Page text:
To quote the guy who taught another Plato, the only knowledge is knowing you know nothing. Then again, I bet on the Oklahoma City Thunder for a push against Stephen Curry on Saturday night. Lo and behold, three-point underdog OKC made sure that Golden State did not cover the spread. So there.
Well, here goes nothing:
- Ottawa (OUA Wilson Cup champion) — Give a good team enough chances to learn how to close out fourth quarters, and eventually they will.
- Ryerson (OUA runner-up) — The Rams have not really cemented lead-horse status going into the playoffs. The ATC should take in that stabilizing force Juwon Grannum has only played 36 minutes across the past five games due to injuries. It also means that anyone intuiting that history says it might be tough for Ottawa to beat Carleton, thrice, also has to concede the point that it would be about as tough for Ryerson to defeat Ottawa, twice in a row.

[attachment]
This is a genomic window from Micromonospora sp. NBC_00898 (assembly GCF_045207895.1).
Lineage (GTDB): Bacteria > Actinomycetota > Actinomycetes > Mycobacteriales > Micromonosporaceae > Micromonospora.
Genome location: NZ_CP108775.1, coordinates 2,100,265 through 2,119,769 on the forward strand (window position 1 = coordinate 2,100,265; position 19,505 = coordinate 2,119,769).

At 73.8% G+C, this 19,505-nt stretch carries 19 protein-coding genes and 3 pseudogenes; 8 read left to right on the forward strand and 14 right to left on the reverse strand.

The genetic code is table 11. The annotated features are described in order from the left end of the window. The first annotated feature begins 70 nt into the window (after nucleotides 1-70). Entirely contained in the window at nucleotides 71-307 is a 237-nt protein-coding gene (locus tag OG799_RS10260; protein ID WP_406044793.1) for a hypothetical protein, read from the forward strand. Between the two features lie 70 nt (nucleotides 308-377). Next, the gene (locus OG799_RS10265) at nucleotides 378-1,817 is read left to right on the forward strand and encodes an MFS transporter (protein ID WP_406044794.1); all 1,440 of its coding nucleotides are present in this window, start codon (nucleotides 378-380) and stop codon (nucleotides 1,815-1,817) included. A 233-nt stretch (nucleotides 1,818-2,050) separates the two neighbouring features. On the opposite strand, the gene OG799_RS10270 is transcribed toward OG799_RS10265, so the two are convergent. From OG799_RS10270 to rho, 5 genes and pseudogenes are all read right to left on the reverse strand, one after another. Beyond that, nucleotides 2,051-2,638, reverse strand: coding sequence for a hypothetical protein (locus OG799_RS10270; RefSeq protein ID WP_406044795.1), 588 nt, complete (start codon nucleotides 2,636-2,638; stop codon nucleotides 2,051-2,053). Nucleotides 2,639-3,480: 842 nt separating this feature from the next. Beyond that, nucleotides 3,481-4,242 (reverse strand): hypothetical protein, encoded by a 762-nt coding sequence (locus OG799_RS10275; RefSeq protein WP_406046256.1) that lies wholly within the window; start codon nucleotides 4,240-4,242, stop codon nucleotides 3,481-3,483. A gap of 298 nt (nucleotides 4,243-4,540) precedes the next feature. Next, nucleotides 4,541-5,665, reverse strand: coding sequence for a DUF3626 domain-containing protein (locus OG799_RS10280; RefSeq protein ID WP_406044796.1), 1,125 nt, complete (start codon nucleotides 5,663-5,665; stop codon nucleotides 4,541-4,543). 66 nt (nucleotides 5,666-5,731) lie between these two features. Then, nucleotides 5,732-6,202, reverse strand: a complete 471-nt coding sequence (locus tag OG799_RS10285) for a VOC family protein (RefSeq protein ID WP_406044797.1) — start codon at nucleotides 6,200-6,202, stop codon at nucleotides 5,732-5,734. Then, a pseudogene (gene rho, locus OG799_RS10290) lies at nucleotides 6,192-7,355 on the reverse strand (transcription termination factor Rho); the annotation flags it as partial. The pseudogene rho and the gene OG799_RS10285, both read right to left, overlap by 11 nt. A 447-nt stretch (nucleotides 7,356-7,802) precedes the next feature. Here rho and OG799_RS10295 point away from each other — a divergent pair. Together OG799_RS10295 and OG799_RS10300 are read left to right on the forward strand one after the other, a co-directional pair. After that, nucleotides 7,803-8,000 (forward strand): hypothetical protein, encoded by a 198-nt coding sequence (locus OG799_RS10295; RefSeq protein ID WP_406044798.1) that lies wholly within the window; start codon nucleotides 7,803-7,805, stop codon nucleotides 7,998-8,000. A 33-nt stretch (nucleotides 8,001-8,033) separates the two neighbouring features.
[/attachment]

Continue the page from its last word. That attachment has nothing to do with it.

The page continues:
Consider this is a noncommittal attempt to split the difference. If it was a layup attempt, Ryerson's Kadeem Green would block and redirect the ball for an outlet pass.
- Calgary Dinos (Canada West champion) — Nothing has really happened to indicate it will be any different. Can't cast aspersions on the Dinos while the top six seeds await winners CW's play-in series.
P.S.: Go Griffins and Wesmen!
- McGill Redmen (RSEQ champion) — Nothing new to add other than Dave DeAveiro's crew has won four in a row and wrapped up RSEQ Final Four
- UBC Thunderbirds (host) — See what was said above UBC getting the pragmatic treatment from the organizers. The 'Birds will surely play that late quarter-final on Thursday night. That would mean the top seed out of Ontario, which already had a tantamount four-hour time zone change with the combination of Daylight Savings (March 13) and the cross-Canada trip, will play in a 9 p.m. ET quarter-final and 8:30 p.m.. ET semifinal.